Your Voice is Needed to Help
Develop a Community Flood Risk Guidebook
Written by Tim Trautman, P.E., CFM,
Charlotte-Mecklenburg’s Storm Water Services Program
Manager & ASFPM’s Mitigation Pod Facilitator
profession recognizes hazards are an act of God and nature. We live in a beautiful,
dynamic and sometimes violent world. However, our modern society has “rode
around the sun” enough times to be able to predict where most flood hazards
will occur. Either by mapping, past history or intuition, we know where
flooding is most likely in our communities. We also know what properties are
most likely to get damaged or destroyed by floods. Sure, there are a few
surprises along the way, but unpredictable events are rarely the ones that
emotionally and financially devastate our communities and federal resources.
communities have the biggest impact on whether flood hazards become disasters.
We all need places to live, work and recreate. Development is necessary within
our communities as part of living in a modern world. WHERE and HOW we grow,
coupled with how we ADAPT our existing risks, are the key pieces to a hazard
resilient community. Ultimately, effective risk management and long-term
resilience must be formed and managed at the local level. We should want locals
to take on ownership of their flood risk and work with state, federal and private
sector to drive risk to a level they can live with.
if proactive communities had the knowledge, skills and ability to manage their
flood risk like a portfolio of assets (tracking risk like retirement
investments)? Flood risk in each of our communities changes every year with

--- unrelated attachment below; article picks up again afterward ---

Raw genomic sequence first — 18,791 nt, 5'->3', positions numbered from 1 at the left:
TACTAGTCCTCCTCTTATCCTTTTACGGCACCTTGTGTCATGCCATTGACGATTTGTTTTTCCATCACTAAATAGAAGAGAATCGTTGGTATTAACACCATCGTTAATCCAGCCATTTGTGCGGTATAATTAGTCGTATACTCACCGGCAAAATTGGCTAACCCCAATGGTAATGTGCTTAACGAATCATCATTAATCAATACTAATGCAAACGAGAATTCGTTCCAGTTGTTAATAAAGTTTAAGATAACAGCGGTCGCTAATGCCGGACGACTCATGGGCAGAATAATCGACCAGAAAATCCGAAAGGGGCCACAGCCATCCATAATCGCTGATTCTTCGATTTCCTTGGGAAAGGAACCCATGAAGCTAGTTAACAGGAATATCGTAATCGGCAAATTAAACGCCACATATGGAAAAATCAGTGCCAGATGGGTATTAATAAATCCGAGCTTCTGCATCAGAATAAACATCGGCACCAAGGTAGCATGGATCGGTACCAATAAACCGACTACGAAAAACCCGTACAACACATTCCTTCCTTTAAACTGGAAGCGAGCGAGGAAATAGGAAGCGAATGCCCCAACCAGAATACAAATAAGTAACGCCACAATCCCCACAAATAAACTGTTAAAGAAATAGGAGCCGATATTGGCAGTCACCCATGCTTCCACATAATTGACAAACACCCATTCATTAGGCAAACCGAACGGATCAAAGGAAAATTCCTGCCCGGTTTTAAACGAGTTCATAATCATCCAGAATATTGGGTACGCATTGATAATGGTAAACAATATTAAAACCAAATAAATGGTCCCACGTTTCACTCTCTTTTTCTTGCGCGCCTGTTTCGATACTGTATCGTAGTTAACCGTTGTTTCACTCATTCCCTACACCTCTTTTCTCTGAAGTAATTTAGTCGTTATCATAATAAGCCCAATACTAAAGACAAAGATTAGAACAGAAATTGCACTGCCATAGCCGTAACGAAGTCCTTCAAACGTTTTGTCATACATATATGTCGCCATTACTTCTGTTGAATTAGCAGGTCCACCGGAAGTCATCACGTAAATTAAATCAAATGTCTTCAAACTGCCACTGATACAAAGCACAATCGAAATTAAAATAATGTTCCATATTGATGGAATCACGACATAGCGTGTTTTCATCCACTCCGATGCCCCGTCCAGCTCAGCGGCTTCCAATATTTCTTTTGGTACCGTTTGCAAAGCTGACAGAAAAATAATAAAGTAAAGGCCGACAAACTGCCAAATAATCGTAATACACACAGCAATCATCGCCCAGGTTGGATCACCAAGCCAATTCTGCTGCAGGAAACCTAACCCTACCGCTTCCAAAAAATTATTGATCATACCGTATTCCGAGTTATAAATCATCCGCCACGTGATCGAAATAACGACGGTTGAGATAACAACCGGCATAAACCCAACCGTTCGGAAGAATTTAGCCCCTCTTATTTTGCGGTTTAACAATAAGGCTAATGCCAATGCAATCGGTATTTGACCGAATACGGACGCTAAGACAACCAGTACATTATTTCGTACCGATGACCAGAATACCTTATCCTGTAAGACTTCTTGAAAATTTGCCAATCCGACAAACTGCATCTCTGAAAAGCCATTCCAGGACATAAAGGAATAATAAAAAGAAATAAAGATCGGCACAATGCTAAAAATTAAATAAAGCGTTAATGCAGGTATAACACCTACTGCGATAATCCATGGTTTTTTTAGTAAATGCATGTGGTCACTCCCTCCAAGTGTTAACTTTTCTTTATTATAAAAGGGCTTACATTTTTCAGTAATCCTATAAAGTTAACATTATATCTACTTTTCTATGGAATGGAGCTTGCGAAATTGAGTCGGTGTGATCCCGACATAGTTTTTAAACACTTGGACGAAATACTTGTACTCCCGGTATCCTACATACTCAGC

growth and mitigation actions.
Storm Water Services in North Carolina is working on a project for Department
of Homeland Security to develop a Flood
Risk Guidebook that communities could use to manage their “flood risk portfolio” in the floodplain. It will be based on a Risk Assessment and Risk Reduction
planning tool we developed five years ago. But your input, along with lessons
we’ve learned, will help us refine the approach so it’s applicable to a wide
variety of communities (different flood types, datasets, mitigation approaches,
PLEASE HELP US HELP COMMUNITIES
ACROSS THE COUNTRY. I’m asking you to provide input from a community
perspective by taking an 18 question
survey. Although it will focus on flood, the guidebook concepts could have
applicability to other hazards too. Please share the survey with any other
communities you know of that deal with flood hazards.
Visit www.ManageFloodRisk.org for more background on the project
and to take the flood risk survey.
Together we can serve our communities in bigger and
brighter ways! Thanks!